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Thursday, January 7, 2016

Sauerkraut: The Next Blockbuster Pharmaceutical?

How Gut Bacteria Influence Your Weight

Bacteria appear to influence human health and disease in two key ways. While an overabundance of certain bacteria have been linked to various diseases, other microbes appear to be actively involved in preventing certain disease states.

When they're lacking, you end up losing this protection, which allows the disease process to set in.

For example, by eradicating four species of bacteria (Lactobacillus, Allobaculum, Rikenelleceae, and Candidatus arthromitus), researchers were able to trigger metabolic changes in lab animals that led to obesity.4

As time goes on, it seems increasingly reasonable to think that obesity is largely influenced by gut bacteria. This in no way changes the fact that certain foods will make you pack on the pounds, the bacteria just play a major role in facilitating that process.

The foods known to produce metabolic dysfunction and insulin resistance (such as processed foods, fructose/sugar, and artificial sweeteners) also decimate beneficial gut bacteria, and it may well be that this is a key mechanism by which these foods promote obesity.

Chemicals may also contribute to your weight problem by way of your gut microbiome.

For example, a study5 published in the July issue of Environmental Health Perspectives found that persistent organic pollutants (POPs) found in food altered the gut microbiome in mice, thereby contributing to the development of obesity and metabolic dysfunction.

Another study6,7 found that one microbe called Akkermansia muciniphila helps ward off obesity, diabetes, and heart disease by lowering blood sugar, improving insulin resistance, and promoting a healthier distribution of body fat.

A. muciniphila is associated with a fiber-rich diet, and fiber has long been recognized for its beneficial effects on health and weight. It's still not known whether A. muciniphila produces these effects all on its own, or whether it helps promote other beneficial bacteria, however.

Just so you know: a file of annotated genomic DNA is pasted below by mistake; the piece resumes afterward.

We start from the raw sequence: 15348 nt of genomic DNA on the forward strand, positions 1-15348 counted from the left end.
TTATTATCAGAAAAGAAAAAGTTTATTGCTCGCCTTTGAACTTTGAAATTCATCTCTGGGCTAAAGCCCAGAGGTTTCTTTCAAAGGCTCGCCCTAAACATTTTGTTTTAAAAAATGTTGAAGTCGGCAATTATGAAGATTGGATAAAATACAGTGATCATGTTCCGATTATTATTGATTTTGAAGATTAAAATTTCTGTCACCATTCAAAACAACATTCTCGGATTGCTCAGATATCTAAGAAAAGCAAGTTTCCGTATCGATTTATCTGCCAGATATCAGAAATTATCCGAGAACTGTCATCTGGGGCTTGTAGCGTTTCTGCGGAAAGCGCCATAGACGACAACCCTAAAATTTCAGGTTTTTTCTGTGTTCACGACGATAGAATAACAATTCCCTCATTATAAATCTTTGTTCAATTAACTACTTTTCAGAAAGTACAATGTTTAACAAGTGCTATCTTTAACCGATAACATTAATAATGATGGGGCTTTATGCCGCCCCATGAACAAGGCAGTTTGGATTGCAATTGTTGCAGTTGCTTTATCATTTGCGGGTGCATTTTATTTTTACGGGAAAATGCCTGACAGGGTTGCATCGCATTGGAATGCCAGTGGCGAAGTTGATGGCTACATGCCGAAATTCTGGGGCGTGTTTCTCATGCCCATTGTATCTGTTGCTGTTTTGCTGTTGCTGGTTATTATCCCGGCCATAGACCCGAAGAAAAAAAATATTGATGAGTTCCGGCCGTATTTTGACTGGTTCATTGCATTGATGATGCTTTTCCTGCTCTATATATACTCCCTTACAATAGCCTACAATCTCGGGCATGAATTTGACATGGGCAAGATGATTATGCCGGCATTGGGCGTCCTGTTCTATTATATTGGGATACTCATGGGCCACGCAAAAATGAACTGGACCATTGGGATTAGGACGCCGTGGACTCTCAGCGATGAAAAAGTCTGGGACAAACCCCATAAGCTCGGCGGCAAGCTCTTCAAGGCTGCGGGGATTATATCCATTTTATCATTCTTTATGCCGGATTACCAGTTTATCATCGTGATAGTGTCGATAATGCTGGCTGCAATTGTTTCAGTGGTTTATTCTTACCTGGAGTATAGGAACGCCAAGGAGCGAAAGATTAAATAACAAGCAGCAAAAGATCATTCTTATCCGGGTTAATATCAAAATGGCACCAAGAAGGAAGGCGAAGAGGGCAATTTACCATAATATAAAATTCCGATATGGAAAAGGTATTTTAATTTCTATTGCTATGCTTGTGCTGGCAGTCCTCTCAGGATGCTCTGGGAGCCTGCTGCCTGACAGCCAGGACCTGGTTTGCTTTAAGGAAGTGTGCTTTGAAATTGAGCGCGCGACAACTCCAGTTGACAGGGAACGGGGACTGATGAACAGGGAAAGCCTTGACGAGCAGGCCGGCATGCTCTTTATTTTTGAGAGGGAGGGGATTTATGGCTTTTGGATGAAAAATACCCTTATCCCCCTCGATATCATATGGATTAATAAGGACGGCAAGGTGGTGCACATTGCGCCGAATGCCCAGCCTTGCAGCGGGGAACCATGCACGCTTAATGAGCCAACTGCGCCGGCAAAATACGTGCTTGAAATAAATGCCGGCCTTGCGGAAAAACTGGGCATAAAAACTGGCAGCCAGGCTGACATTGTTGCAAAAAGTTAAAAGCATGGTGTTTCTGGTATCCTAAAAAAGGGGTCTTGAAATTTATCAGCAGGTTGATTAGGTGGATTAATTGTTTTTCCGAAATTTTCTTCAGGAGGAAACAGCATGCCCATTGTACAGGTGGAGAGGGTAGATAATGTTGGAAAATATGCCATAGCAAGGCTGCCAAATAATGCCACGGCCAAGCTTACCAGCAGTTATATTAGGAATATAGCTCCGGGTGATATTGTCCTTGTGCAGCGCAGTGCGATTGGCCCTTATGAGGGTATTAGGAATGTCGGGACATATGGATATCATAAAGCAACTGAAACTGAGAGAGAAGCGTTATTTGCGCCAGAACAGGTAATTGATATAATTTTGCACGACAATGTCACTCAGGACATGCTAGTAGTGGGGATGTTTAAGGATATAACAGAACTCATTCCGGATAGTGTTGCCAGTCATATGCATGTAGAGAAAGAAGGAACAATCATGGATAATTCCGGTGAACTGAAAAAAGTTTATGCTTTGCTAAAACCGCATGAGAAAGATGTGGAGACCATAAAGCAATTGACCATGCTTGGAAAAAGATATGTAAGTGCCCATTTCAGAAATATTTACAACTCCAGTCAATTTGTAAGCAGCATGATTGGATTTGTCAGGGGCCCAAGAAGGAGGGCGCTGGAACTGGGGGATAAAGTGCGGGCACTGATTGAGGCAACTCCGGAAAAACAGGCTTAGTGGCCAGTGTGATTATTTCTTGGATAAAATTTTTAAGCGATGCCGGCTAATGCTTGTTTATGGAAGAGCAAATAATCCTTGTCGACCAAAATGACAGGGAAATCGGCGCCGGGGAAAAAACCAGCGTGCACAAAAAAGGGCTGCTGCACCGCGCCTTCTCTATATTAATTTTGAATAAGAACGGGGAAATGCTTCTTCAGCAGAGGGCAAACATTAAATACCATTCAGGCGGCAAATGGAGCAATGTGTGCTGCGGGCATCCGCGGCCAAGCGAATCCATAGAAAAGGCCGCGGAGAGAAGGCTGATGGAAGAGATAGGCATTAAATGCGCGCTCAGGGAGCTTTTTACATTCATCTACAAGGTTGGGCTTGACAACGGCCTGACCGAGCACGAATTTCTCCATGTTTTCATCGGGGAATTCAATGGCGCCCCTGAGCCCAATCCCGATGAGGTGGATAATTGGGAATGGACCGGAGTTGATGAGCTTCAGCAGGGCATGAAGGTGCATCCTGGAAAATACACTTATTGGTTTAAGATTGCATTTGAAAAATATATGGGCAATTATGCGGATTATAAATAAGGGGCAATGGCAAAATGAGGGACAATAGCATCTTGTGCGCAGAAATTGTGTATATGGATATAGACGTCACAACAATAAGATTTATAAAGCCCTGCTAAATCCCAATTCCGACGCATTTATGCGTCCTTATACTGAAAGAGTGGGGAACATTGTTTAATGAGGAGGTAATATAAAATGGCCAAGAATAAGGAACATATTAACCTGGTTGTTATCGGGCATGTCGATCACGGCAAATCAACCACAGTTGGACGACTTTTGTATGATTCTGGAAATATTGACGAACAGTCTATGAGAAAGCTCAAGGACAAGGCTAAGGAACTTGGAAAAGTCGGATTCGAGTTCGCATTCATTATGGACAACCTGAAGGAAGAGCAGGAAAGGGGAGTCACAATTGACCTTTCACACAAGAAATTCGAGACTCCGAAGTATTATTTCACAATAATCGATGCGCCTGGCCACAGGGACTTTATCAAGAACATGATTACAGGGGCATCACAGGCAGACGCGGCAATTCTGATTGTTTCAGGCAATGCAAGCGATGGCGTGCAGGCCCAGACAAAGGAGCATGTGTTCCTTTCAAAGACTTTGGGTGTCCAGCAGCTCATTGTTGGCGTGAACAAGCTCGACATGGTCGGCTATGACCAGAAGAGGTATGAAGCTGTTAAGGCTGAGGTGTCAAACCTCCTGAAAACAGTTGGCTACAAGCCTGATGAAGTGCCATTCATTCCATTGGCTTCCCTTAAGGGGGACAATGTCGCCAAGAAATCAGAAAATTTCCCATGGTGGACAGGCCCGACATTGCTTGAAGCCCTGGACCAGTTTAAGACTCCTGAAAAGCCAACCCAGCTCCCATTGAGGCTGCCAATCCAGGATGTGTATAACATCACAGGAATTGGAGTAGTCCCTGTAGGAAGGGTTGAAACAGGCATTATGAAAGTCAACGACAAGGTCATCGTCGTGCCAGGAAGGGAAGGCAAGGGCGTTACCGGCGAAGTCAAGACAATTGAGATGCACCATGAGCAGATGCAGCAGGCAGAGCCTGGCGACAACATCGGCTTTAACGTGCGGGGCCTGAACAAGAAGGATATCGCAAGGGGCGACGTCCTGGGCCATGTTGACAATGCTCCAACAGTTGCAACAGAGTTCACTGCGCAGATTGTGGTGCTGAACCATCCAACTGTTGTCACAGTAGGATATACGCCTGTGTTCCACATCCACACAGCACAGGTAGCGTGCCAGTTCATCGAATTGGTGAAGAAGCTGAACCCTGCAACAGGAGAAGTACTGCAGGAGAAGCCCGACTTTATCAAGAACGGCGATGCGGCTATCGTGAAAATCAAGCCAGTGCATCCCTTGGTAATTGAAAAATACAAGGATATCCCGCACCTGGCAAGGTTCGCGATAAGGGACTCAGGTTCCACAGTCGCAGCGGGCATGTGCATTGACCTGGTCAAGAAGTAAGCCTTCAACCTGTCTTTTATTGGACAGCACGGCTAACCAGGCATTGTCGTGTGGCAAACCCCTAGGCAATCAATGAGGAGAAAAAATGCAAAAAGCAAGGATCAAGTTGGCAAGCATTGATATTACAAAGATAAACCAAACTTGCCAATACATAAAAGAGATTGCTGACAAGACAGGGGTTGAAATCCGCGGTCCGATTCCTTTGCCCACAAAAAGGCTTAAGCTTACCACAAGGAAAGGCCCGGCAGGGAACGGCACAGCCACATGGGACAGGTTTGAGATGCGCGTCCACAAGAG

According to the authors:

"Our findings demonstrate the need for further investigation to ascertain the therapeutic applicability of A. muciniphila in the treatment of insulin resistance.
A. muciniphila may be identified as a diagnostic or prognostic tool to predict the potential success of dietary interventions."

Fiber and Fermented Foods Are Key Components of a Healthy Diet

While it's virtually impossible to determine the composition of an ideal microbiome, seeing how our gut flora is as individual as our finger print, what we do know is that a healthy diet is key for optimizing your individual microbiome. We've also come to realize that fermented foods and foods high in fiber are very important components of a healthy diet, as these foods help nourish a wide variety of beneficial bacteria.

Such foods have been part of the human diet since ancient times, and replacing them with chemically altered and "sterilized" processed foods has led to many of our current health problems. Traditional sauerkraut, for example, has been identified as a heart-healthy superfood. As reported by The Epoch Times:12

"Research in the medical journal Food and Function13 found that unpasteurized sauerkraut contained a potent probiotic known as wild lactobacillus plantarum FC225, to which many of sauerkraut's heart-healing abilities could be attributed. Upon investigation, the scientists conducting the study found that the probiotic-rich sauerkraut helped in the following ways:

  • Reduced cholesterol levels
  • Reduced triglyceride levels
  • Significantly increased levels of two powerful antioxidants known as superoxide disumutase (SOD) and glutathione
  • Decreased the degradation of fats in the body (a process known as lipid peroxidation)"

Swapping Gut Bacteria May Help Reverse Type 2 Diabetes

Type 2 diabetes is another common health problem that can be traced back to impaired gut flora. Studies have found that the microbial composition in diabetics differ from non-diabetics. In particular, diabetics tend to have fewer Firmicutes and more plentiful amounts of Bacteroidetes and Proteobacteria, compared to non-diabetics. A positive correlation for the ratios of Bacteroidetes to Firmicutes and reduced glucose tolerance has also been found.

A researcher in Amsterdam, Dr. Max Nieuwdorp, has published a number of studies looking at changes in the microbiome that are characteristic of type 2 diabetes. In one trial, he was able to reverse type 2 diabetes in all of the 250 study participants by doing fecal transplantations on them. Remarkable as it may sound, by changing the makeup of the gut bacteria, the diabetes was resolved.

Even more interesting, type 1 diabetes (insulin dependent) in young children also tends to be preceded by a change in gut bacteria. This makes sense as your gut flora control about 80 percent of your immune response and type 1 diabetes is an autoimmune disease. The good news is that researchers have found that certain microbes can actually help prevent type 1 diabetes, suggesting your gut flora may indeed be an epigenetic factor that plays a significant role in this condition.



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